While most of America is shopping less these days, a new study finds that there’s no sign of a slowdown among mall-loving teens. It finds they’re still spending plenty of time sashaying through their favorite stores.
Arbitron conducted the study for Eye, a mall media operator, intercepting teens between the ages of 14 and 17 in five malls around the U.S. Although the study was fielded in mid-November, a period when malls and retailers were reporting widespread downturns in both traffic and spending, these teens said they are still coming to the mall an average of five times a month, spending about two hours each trip, and visiting an average of five stores.
Before heading to the grocery store, Miranda Wilcox jumps online, where she scours for coupons on half a dozen Web sites bookmarked on her computer.
Ms. Wilcox, a 32-year-old mother of two from Greenville, N.C., prints out some of the coupons. Others she uploads directly onto her supermarket rewards card. Recently, Ms. Wilcox shaved nearly $50 off a $120 shopping bill with the help of coupons she found on the Internet.
Package-goods brands face their greatest crisis and strongest threat from private label since at least the early 1990s. And that’s the good news.
The bad news is that this time could be a lot worse — more like the U.K. or Canada in the 1970s than the U.S. in the 1990s, according to some industry watchers. They predict a structural slowdown in consumer spending that could last four to 10 years, which, combined with increasingly marketing-savvy and aggressive retailers, could conspire to push private-label shares to a dizzying high — as much as six times the roughly one-point gain already seen since the recession began in December 2007.
Advertisers are getting access to a new interactive out-of-home ad platform that is close to the point of sale. That’s thanks to Tomra, which operates a network of recycling machines at supermarkets and other retail locations across the U.S.
The company is introducing poster spaces, video messages and product-specific coupons to its “reverse vending machines,” which sort and accept recyclable beverage containers. In addition to supermarkets, it operates RVMs at sports stadiums, amusement parks and university campuses.
Consumers might have been stingy in the fourth quarter, but they came out of the period happier about the way they were treated by retailers, the American Consumer Satisfaction Index demonstrated, with Wal-Mart and Dollar General being exceptions.
Considered in two categories, department/discount store and supermarket, Wal-Mart gained a point in the ACSI rating system to 70 as a general merchandise retailer, but it lost two points to 69 as a food retailer. Wal-Mart’s ACSI supermarket rating slipped in the quarter even though its sales gained. Claes Fornell, director of the National Quality Research Center, which is an ACSI sponsor, noted that Wal-Mart’s supercenter operations are so price oriented that service isn’t as big a deal to its customers as it is to those of some other retailers.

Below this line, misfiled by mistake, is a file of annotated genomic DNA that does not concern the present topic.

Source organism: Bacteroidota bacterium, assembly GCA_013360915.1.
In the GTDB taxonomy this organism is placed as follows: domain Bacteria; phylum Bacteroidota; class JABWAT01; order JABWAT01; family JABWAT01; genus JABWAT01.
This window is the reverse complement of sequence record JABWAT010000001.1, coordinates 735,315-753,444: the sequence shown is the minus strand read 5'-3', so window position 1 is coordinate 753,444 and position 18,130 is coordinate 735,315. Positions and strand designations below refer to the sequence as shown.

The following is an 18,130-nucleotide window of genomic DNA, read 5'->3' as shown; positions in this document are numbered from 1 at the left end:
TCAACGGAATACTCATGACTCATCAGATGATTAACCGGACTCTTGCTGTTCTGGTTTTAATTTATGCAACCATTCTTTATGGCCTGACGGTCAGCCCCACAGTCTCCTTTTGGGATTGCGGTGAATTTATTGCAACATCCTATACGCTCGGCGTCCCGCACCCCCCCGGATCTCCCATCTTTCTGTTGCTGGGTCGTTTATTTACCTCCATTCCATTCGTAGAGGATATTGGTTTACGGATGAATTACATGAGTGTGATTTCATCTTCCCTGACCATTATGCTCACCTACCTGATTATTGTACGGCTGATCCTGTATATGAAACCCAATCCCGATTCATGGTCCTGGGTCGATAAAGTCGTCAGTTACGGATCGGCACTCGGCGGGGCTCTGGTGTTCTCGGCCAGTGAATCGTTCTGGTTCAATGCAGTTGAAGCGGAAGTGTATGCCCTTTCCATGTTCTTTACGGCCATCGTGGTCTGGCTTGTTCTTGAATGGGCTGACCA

Makers of household goods and food are paying more attention to the “paycheck cycle” as cash-strapped consumers are showing a tendency to make their largest purchases when their salaries first come in and to cut back as that money runs out.
With more consumers living from paycheck to paycheck, some companies have looked at ways to time their promotions around periods when consumers’ wallets are likely to be well cushioned.
The recession has hit department stores particularly hard—and their future, too, may not be too bright, as consumers may not return to their department-store shopping habits even when the economy returns to its pre-recession glory, writes the Dallas Morning News.
Certainly not all customers who will have grown accustomed to discounts and living frugally will go back shopping at department stores. More than half—55%—of consumers polled by WSL Strategic Retail say they are shopping less at malls.
Measurement of planogram compliance is a decidedly low‐tech matter. More than one third of respondents to the latest ISI Network 30‐Sec Poll (35%) indicated that they have no process in place whatsoever to track planogram compliance. Those that answered “yes” rely heavily on spot checks (49%) and store manager sign‐offs (46%).
Retailer reliance on third parties is also commonplace. “Use of 3rd party reline team to implement required changes,” said one retailer respondent. “A merchandising team does them.” said another.
What’s the next big (or small) concept that will rock retailing? That was among the questions asked in the newly released RetailWire/Dechert-Hampe report, Retail Formats in Transition. Based on the study results, and your own prediction of where store formats are headed, which retail operators have the best handle on where the market is going and what consumers will be looking for in the next few years?